Samoa and Fiji will meet again in the World Rugby Pacific Nations Cup 2015 final after both maintained their unbeaten records with tight victories over hosts Canada and Japan in Toronto on Wednesday.
The Samoans needed a try on the stroke of full-time by Sakaria Taulafo to snatch a 21-20 victory over Canada, the replacement prop catching a loose ball off a ricochet from a lineout to dive over and secure the final place.
Fiji, who had played out a thrilling 30-30 draw with Samoa in round two, had to hang on for a 27-22 victory against Japan, finishing the match with only 13 players as the Brave Blossoms came within inches of completing their comeback with another try.
The opening match of the triple header at BMO Field saw Tonga run out 33-19 winners over the USA, which means the ‘Ikale Tahi will play Japan in the third place play-off on Monday. The fifth place play-off will be a North American affair with winless Canada to face the USA Eagles.
Samoan late show
Canada coach Kieran Crowley summed up a match full of drama when he said “a lot of positives but I’m absolutely gutted”, while captain Tyler Ardron said his team had “played our absolute hearts out” but “the ball didn’t bounce our way”.
The hosts thought they had picked up a first win of the competition – and first ever over Samoa – when Phil Mackenzie pierced the Samoan defence with four minutes to go, but two quick penalties for the Pacific Islanders gave them a lineout five metres out from which Taulafo touched down.
“Credit to Canada, they gave us a good game, a good run from the beginning to the end. But credit to my boys for keep fighting … and believing in ourselves, and we came away with the win,” said Samoa captain Alesana Tuilagi.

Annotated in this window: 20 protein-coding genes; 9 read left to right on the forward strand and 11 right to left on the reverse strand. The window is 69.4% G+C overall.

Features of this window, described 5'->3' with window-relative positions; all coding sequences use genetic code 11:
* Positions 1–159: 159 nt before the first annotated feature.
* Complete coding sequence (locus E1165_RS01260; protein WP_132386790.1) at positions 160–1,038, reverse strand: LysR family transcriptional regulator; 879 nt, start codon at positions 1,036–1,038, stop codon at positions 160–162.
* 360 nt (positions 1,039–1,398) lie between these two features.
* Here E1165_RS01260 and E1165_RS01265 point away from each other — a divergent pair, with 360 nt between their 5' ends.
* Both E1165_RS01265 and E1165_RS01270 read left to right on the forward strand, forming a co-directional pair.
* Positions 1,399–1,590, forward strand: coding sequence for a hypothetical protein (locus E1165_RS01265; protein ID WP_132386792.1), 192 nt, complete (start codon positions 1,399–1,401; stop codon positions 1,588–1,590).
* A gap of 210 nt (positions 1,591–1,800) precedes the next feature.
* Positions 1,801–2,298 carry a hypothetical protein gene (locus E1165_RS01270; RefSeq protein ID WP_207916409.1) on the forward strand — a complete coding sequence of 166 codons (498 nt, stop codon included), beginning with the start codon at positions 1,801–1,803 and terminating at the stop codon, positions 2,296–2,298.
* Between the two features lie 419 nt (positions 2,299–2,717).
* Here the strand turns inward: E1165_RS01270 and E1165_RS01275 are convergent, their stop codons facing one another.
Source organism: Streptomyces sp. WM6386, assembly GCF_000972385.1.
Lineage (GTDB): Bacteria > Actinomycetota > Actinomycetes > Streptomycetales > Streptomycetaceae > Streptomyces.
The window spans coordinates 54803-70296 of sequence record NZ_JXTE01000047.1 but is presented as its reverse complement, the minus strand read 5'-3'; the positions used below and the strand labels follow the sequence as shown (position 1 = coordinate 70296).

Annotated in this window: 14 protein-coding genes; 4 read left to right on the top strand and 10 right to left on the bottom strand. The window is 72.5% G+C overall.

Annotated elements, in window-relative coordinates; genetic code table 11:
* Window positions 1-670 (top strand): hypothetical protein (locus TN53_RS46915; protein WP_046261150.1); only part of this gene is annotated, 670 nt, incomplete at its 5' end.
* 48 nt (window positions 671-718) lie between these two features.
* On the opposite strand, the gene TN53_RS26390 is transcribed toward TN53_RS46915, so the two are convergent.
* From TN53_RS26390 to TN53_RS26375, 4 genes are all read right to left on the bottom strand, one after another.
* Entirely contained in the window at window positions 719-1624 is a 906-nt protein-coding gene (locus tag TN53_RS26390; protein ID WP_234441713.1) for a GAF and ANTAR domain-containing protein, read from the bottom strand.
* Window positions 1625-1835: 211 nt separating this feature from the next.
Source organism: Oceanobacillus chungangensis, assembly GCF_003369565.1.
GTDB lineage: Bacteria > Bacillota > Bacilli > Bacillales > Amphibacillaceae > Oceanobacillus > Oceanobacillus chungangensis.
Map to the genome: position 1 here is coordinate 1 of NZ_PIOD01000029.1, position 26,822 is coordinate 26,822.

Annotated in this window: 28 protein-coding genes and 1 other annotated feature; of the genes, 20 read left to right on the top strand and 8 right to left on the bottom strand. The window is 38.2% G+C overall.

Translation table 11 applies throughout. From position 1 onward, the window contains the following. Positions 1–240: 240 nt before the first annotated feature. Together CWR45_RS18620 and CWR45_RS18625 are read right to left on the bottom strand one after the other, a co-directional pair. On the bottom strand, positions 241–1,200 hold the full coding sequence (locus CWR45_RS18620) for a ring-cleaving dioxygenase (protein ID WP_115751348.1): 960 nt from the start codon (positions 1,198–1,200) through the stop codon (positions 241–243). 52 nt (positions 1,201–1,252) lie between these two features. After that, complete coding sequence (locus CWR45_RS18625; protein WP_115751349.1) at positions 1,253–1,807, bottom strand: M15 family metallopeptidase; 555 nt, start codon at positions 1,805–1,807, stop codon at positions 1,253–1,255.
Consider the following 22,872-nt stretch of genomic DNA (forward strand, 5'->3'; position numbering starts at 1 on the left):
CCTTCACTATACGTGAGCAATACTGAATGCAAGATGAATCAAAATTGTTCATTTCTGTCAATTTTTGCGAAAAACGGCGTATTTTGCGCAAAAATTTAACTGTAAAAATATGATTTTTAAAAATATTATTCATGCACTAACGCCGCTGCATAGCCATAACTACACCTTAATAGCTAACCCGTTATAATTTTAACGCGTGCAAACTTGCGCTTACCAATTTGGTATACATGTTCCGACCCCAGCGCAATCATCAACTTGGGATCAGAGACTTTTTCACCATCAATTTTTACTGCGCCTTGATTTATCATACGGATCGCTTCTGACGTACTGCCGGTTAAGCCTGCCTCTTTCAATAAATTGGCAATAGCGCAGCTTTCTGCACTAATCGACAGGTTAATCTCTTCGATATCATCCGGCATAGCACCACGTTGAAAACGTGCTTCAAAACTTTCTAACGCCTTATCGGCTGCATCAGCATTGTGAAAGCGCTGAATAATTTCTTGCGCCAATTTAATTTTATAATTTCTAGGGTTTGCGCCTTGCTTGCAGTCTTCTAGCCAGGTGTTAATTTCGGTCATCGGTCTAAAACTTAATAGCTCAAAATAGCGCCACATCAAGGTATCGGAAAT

“We need to cut down the simple mistakes. In the final, we can’t afford to do that.”
Canada, beaten by Japan and Tonga in their two previous matches, came out of the blocks firing and raced into a 13-0 lead after as many minutes, James Pritchard kicking a penalty either side of converting Nick Blevin’s early try.
Samoa finally got on the scoreboard with a 25th minute penalty by Michael Stanley and trailed 13-3 at half-time. Within five minutes of the restart that had been cut to three points when prop some quick ball allowed prop Anthony Perenise to cross the try-line.
Nathan Hirayama missed with a drop goal attempt just past the hour mark and Stanley then kicked Samoa into a 16-13 lead with two penalties, the second from the halfway line, setting up the dramatic finale which had the home crowd in ecstasy and then dismay.